Autonomous cars are getting closer and closer to becoming an everyday sight on our roads. In fact, Audi just recently announced a pledge to spend close to $16 billion (£12.63 billion) on electric mobility and self-driving technology through 2023, while Volkswagen stated only last summer that its driverless car technology, complete with Level 4/5 capability which means that no attention is required from the driver, is on course to be released into a VW dealership near you in 2021.
However, there are some issues which still need to be figured out when it comes to driverless vehicles before they become a reliable and trustworthy way to get from A to B, says Lee Dover.
Autonomous vehicles can’t predict human behaviour as well as other humans can
Eye contact helps so much when you’re behind the wheel. For one thing, drivers who are trying to navigate safely through a busy area such as a city centre will constantly be keeping an eye out for pedestrians and trying to predict their behaviour. It is those subtle glances which can ensure accidents are avoided on our roads, as motorists will hopefully be able to quickly react if someone suddenly decides to step off a pavement for whatever reason.
Then there is the importance of eye contact that is made between motorists. For example, a driver will be able to realise if another person behind the wheel is in an emotional state or distracted by seeing them while they are driving alongside one another. When an issue is noticed, most drivers will aim to either keep their distance from the car with the problematic motorist or be better placed to anticipate sporadic movements.
Behind the wheel, both eye contact and the correct reading of body language comes in so useful when drivers are making turns at intersections, merging into lanes and reacting to unexpected changes in traffic patterns.
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Bearing all the above in mind, the question that must be asked is: how much emotional intelligence will autonomous vehicles possess to be able to make predictions based on the way humans often act? Human drivers often act subconsciously behind the wheel but expecting the same from technology may be asking a little too much — even with sensors and algorithms coming into play.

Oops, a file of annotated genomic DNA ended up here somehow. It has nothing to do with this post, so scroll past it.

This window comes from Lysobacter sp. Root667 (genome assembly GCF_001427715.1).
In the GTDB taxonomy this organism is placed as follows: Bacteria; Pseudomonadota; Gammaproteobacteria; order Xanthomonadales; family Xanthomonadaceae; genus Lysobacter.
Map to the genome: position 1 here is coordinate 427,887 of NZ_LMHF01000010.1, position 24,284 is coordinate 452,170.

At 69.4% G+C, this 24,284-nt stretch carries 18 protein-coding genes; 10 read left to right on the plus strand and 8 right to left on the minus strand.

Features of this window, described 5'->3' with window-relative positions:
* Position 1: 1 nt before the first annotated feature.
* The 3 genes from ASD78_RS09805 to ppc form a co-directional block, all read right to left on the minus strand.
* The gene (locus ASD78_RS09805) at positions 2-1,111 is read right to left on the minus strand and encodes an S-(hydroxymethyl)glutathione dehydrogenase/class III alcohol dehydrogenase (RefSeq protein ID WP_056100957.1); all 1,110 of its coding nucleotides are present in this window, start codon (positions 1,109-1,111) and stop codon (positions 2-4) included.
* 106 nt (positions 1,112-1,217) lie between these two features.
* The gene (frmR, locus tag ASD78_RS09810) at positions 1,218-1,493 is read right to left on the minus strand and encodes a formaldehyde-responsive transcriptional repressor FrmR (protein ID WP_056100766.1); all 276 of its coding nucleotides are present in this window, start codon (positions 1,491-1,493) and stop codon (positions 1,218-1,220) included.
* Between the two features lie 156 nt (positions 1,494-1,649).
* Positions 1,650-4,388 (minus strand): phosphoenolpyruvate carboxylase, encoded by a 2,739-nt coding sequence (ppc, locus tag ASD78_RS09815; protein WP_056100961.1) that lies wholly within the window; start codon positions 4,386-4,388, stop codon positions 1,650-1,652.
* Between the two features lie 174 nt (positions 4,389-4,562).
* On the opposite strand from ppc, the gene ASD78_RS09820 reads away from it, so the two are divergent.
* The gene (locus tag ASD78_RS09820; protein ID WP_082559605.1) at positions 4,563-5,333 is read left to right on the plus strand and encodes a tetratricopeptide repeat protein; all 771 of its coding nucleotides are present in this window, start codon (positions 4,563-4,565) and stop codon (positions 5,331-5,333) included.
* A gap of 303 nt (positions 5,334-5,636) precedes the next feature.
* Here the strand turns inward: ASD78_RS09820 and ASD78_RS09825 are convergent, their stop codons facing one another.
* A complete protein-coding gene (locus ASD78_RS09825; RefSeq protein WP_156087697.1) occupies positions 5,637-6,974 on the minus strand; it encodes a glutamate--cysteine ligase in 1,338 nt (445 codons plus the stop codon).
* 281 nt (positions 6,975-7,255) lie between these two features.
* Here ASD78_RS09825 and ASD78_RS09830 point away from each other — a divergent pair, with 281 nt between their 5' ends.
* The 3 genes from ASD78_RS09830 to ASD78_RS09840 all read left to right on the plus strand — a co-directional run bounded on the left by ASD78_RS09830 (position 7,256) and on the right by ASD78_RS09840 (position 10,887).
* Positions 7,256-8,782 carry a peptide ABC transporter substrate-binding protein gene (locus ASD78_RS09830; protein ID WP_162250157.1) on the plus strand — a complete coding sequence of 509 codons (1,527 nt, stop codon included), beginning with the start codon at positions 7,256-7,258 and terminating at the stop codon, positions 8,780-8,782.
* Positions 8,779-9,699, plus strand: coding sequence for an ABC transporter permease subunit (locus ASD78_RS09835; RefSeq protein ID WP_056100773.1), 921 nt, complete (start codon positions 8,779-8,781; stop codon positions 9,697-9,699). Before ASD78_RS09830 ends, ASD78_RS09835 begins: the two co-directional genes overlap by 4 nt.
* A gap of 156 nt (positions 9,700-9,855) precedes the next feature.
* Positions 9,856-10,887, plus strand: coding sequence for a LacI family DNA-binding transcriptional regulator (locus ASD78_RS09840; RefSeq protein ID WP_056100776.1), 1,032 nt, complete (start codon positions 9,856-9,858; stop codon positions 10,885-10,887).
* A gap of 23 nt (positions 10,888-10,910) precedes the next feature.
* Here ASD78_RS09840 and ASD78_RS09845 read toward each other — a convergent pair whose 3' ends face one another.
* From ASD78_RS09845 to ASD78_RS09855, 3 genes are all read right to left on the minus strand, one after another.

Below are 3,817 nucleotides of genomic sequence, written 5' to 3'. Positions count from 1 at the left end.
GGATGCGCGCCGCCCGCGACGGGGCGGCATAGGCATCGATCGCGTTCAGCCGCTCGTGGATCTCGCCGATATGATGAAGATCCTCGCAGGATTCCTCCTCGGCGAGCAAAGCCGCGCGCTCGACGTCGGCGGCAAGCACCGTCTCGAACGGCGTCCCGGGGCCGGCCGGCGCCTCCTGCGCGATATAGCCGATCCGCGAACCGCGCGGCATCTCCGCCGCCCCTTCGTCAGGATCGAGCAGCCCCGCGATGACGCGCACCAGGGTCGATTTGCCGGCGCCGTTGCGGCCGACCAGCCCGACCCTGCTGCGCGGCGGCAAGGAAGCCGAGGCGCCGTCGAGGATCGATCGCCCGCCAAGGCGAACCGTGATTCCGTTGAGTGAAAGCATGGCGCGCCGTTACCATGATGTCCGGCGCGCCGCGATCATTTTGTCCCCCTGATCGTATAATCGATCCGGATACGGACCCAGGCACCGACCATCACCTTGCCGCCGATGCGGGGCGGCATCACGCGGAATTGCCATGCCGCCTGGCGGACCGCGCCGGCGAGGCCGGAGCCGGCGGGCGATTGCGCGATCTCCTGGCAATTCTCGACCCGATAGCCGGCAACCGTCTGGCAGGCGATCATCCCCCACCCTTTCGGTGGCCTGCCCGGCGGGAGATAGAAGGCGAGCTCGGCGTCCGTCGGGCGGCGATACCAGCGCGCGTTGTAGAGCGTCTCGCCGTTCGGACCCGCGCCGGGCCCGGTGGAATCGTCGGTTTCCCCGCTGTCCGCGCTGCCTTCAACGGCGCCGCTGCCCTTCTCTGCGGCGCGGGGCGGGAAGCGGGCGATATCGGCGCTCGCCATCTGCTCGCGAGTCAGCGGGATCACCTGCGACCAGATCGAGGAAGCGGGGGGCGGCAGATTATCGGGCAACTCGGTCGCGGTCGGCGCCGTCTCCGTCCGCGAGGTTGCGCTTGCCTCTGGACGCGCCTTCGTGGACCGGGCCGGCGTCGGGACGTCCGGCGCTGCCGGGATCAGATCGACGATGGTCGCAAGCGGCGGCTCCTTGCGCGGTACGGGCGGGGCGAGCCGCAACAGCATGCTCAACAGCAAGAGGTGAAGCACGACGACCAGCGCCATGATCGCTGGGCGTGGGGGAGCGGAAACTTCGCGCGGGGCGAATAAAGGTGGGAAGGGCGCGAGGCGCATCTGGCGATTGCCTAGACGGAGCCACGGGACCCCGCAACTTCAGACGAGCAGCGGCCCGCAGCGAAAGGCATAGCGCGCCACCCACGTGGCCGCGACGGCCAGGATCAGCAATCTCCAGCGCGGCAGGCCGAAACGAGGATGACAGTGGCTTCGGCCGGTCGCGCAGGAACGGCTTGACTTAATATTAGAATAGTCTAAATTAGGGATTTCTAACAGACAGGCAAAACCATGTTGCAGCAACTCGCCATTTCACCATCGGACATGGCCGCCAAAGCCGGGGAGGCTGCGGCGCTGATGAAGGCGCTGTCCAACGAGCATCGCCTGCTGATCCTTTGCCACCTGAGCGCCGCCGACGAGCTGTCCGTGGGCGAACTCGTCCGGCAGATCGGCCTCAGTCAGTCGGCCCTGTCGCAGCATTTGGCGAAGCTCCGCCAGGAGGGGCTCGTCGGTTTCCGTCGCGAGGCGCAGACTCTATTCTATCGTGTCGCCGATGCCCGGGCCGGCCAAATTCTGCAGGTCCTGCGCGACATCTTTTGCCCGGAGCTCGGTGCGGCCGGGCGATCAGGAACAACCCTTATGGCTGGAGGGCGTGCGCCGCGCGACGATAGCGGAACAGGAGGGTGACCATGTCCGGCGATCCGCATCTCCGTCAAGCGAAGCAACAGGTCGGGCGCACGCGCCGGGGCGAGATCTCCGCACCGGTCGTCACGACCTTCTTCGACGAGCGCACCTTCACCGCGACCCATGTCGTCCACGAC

The problem with snow
As a driver, you’ll only know the dread of heading out onto the road when it’s snowing all too well. If it’s not the snowstorms themselves that will extremely limit your view of the road, it will be the slippery road surfaces and the difficulty in knowing when a stretch of road turns.
The last problem of those highlighted in the previous paragraph has also raised particular concern in a future world filled with driverless cars. This is because self-driving vehicles rely on the use of cameras to be able to track the lines on a pavement and read road signs that it passes. What happens if a layer of snow causes lane dividers to temporarily disappear though? And how about when a drifting snowstorm results in signs being covered entirely?
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Standstills are to be expected when there’s snow in the air, but it will be interesting to know if autonomous vehicles will even be able to start a journey whenever the harsh wintry weather hits.
Preventing driverless cars from panicking in normal situations that can look problematic
Professor of robotics at the University of Oxford, Paul Newman, is also the founder of Oxbotica, a firm tasked with building driverless cars. He has highlighted another issue being faced by autonomous vehicle manufacturers by setting out a situation that we may all have encountered as drivers.
The case in point is to imagine a scenario where two vehicles are approaching one another while travelling at speed but in different directions along a gently curved country road. As humans, we will be confident that each car in this situation will stick to their own lanes and eventually pass safely a few feet to the side of one another.
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However, Mr Newman pointed out: “But for the longest time, it does look like you’re going to hit each other.”
With this in mind, what can be done to educate a self-driving car that it doesn’t need to panic in a similar situation? On the one hand, you will want to avoid the vehicle veering off the road as it attempts to avoid a collision that is never going to occur. On the flipside though, no-one will be wanting driverless vehicles to become too complacent and then fail to react should it find itself actually heading towards a head-on incident.
Currently, Mr Newman states that getting an autonomous vehicle to guess right every single time “is a hard, hard problem”.
For driverless cars to be truly regarded as the future of motoring, problems like those detailed in this article will surely need to be addressed.